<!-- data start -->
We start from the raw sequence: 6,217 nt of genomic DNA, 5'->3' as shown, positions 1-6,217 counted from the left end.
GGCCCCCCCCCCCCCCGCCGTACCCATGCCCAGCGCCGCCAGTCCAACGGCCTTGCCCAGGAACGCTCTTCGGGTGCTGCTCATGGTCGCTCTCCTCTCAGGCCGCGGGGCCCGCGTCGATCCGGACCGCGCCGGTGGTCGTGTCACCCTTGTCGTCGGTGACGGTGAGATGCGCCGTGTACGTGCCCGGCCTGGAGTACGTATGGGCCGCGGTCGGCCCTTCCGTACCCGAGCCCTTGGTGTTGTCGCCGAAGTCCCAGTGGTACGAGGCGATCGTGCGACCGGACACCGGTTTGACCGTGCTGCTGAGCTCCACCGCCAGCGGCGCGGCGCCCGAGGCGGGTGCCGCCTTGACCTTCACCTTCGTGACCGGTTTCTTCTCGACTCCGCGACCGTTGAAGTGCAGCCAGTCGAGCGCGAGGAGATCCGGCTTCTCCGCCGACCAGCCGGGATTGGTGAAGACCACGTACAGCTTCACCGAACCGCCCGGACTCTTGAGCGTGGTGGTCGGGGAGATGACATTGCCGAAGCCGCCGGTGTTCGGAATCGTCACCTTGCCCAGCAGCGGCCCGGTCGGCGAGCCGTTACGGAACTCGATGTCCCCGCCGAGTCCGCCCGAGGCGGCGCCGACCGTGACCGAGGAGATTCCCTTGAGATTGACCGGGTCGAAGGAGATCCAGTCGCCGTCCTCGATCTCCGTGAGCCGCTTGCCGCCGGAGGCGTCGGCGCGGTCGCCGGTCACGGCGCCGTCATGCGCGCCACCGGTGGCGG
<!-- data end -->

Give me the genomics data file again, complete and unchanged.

We start from the raw sequence: 6,217 nt of genomic DNA, 5'->3' as shown, positions 1-6,217 counted from the left end.
GGCCCCCCCCCCCCCCGCCGTACCCATGCCCAGCGCCGCCAGTCCAACGGCCTTGCCCAGGAACGCTCTTCGGGTGCTGCTCATGGTCGCTCTCCTCTCAGGCCGCGGGGCCCGCGTCGATCCGGACCGCGCCGGTGGTCGTGTCACCCTTGTCGTCGGTGACGGTGAGATGCGCCGTGTACGTGCCCGGCCTGGAGTACGTATGGGCCGCGGTCGGCCCTTCCGTACCCGAGCCCTTGGTGTTGTCGCCGAAGTCCCAGTGGTACGAGGCGATCGTGCGACCGGACACCGGTTTGACCGTGCTGCTGAGCTCCACCGCCAGCGGCGCGGCGCCCGAGGCGGGTGCCGCCTTGACCTTCACCTTCGTGACCGGTTTCTTCTCGACTCCGCGACCGTTGAAGTGCAGCCAGTCGAGCGCGAGGAGATCCGGCTTCTCCGCCGACCAGCCGGGATTGGTGAAGACCACGTACAGCTTCACCGAACCGCCCGGACTCTTGAGCGTGGTGGTCGGGGAGATGACATTGCCGAAGCCGCCGGTGTTCGGAATCGTCACCTTGCCCAGCAGCGGCCCGGTCGGCGAGCCGTTACGGAACTCGATGTCCCCGCCGAGTCCGCCCGAGGCGGCGCCGACCGTGACCGAGGAGATTCCCTTGAGATTGACCGGGTCGAAGGAGATCCAGTCGCCGTCCTCGATCTCCGTGAGCCGCTTGCCGCCGGAGGCGTCGGCGCGGTCGCCGGTCACGGCGCCGTCATGCGCGCCACCGGTGGCGG